Our Sample and Survey Methods
Young Lives is investigating the changing nature of children’s lives over 15 years.
We are following two groups of children: 2,000 children who were born in 2001-02 and 1,000 children who were born in 1994-95. These groups provide insights into every phase of childhood. The younger children are being tracked from infancy to their mid-teens, and the older children through into adulthood, when some will become parents themselves.
When this is matched with information gathered about their parents, we are able to reveal much about the intergenerational transfer of poverty, how families on the margins move in and out of poverty, and the policies that can make a concrete difference to their lives.
Our research is designed to cover three broad areas:
- What are the factors that shape children’s lives to either increase or reduce poverty and its effects?
- What effects does poverty have on children’s lives and experiences during childhood and into adulthood?
- To what extent are current international and national policies effective in reducing childhood poverty in the study countries?
Study sites in Ethiopia
Our research sample households are found in both rural (60 per cent) and urban (40 per cent) areas located in 20 sentinel sites in the five major regions of Ethiopia (Amhara, Oromia, SNNPR and Tigray, plus the capital city Addis Ababa).
The Young Lives team used multi-stage, purposive and random sampling to select the two cohorts of children. This methodology randomised households within a study site while the sites themselves were chosen on the basis of predetermined criteria. To ensure the sustainability of the study, and for re-surveying purposes, a number of well-defined sites were chosen. The sites were selected with a pro-poor bias and to ensure a balanced representation of Ethiopian regional diversity as well as rural/urban differences.
Our Combined Methods
We carry out multidisciplinary research using a mix of qualitative and quantitative methods, including a detailed survey of all the children, group work and participatory activities with a smaller group of some children, and policy and budget monitoring and analysis.
Household and child survey
A detailed, comprehensive survey of all the Young Lives children and their primary caregiver every three years. The surveys use a questionnaire for each child and his or her primary caregiver. We also talk to community leaders to understand more about local resources and services and changes happening in the local area. The questions cover material well-being, physical health, education and cognitive development, perceptions of wealth and general well-being, psychosocial health, time use and activities, risk and vulnerability, and social and political capital.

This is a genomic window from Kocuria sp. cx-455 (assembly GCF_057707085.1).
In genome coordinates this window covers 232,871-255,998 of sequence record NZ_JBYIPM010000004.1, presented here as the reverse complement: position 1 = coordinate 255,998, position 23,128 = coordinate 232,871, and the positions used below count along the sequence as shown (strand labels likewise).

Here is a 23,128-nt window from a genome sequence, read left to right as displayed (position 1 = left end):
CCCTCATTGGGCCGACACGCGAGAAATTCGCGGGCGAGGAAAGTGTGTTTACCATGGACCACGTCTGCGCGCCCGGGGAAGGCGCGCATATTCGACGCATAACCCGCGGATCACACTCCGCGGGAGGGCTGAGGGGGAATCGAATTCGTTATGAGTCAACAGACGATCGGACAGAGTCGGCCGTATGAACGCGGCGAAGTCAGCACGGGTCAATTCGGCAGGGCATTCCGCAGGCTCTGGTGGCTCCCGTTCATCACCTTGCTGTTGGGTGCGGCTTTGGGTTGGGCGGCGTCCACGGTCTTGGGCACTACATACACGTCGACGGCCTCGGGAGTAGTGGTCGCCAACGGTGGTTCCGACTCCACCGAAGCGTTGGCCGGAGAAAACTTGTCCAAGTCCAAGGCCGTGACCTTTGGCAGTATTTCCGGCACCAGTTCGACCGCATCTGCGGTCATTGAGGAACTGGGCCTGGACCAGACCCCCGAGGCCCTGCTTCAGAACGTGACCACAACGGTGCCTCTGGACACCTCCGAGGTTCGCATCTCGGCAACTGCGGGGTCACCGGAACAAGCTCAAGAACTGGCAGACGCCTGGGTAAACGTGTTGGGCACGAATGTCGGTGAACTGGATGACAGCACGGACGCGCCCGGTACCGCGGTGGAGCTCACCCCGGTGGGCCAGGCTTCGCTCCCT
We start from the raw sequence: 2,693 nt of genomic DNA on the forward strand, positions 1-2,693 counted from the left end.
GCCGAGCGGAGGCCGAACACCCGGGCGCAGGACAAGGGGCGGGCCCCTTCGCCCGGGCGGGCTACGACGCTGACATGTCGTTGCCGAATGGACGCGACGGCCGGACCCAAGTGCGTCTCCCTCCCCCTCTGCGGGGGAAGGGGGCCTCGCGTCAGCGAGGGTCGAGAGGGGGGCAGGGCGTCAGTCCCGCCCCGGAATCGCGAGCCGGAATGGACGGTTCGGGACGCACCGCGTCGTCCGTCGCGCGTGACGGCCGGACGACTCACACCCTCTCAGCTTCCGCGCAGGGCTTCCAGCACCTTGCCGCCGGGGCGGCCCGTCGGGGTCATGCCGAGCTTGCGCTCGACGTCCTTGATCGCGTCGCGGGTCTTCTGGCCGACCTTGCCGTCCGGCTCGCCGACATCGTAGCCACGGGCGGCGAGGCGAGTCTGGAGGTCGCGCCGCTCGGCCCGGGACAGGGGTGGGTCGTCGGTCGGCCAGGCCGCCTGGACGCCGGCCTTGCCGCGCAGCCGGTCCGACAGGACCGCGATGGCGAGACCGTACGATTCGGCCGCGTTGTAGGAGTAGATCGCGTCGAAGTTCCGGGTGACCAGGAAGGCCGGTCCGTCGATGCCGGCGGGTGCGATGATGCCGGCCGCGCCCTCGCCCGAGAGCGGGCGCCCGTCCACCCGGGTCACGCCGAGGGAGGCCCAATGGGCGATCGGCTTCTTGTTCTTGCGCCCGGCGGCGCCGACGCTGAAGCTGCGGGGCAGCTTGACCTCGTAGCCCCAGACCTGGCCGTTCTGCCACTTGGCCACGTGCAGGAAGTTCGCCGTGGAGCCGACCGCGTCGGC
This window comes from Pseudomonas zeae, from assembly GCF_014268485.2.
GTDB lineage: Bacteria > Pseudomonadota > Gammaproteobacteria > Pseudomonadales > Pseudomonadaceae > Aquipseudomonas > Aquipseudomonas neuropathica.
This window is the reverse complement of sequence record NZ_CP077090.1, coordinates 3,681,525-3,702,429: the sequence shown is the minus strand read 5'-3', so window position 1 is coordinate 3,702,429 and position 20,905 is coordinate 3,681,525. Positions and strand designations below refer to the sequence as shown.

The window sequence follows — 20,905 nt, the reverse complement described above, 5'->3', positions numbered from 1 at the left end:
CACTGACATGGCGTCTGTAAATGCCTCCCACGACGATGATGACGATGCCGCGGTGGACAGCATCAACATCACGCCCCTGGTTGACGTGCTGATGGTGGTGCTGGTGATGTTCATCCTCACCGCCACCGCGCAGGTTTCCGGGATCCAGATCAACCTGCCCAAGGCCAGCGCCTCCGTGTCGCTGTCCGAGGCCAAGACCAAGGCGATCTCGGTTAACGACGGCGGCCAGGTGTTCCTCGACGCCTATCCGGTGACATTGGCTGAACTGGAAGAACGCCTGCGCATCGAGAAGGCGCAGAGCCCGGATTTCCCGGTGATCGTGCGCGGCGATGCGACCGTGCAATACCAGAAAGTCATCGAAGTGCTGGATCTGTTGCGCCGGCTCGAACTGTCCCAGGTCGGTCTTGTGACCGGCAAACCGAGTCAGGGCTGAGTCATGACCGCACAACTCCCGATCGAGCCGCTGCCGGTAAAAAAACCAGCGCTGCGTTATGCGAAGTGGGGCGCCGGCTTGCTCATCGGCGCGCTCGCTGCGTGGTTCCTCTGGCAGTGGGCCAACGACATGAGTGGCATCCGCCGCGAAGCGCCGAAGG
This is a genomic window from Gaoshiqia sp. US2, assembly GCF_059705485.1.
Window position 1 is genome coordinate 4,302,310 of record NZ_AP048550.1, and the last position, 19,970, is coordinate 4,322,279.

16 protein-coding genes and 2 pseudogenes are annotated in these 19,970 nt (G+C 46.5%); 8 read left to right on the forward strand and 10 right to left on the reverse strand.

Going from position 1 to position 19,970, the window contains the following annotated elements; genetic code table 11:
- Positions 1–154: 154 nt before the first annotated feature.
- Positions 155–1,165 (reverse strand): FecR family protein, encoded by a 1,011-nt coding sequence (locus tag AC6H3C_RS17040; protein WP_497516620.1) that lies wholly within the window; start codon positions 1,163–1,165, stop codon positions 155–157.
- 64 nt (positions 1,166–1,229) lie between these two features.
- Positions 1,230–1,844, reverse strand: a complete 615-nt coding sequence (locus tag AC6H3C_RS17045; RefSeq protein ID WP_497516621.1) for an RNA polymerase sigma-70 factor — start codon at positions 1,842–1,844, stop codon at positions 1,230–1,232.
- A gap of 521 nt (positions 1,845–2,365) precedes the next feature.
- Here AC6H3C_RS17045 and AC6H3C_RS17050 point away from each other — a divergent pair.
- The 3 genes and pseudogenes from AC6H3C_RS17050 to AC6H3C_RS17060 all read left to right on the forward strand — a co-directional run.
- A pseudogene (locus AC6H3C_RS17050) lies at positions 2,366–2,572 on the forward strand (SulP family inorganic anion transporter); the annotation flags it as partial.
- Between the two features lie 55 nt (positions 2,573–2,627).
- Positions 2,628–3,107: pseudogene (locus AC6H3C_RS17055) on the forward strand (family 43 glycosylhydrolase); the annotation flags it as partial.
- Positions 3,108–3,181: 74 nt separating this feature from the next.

Longitudinal qualitative research
An in-depth look at particular aspects of children’s lives with a smaller sample of 100 children and their caregivers in five communities from each region. The sample also reflect an equal number of older and younger age groups (cohorts) and boys and girls. This involves group-based activities, individual interviews, and observational work exploring their local environment.
We talk to the important adults in each child’s life, including their main carer, teachers and local community figures, healthcare providers, kebele administration, NGO representatives and local association members both individually and in groups. The major focus of our qualitative research has been on children’s age-related expectations and risks, children’s perception of poverty, development programmes’ impact on children’s lives, community and educational timeline, key transitions and time use (work, education, etc.), well-being (psychosocial and physical), intergenerational comparisons, and access to and quality of education, play and health services and facilities. See more on our qualitative longitudinal research on our international website.
A school survey was introduced into Young Lives in 2010 in order to capture detailed information about children’s experiences of schooling. Two further rounds, in 2013 (for Grades 4 and 5), and 2016-17 (Grades 7 and 8) have taken place. They address two main research questions:
- How do the relationships between poverty and child development manifest themselves and impact upon children's educational experiences and outcomes?
- To what extent does children’s experience of school reinforce or compensate for disadvantage in terms of child development and poverty?
The survey allows us to link longitudinal information from the household survey with data on the schools attended by the Young Lives children. This provides policy-relevant information on the relationship between child development (and its determinants) and children’s experience of school, including access, quality and progression.
Download Young Lives Survey Design and Sampling in Ethiopia Factsheet (2014)
You can also read more about our research methods on our international website.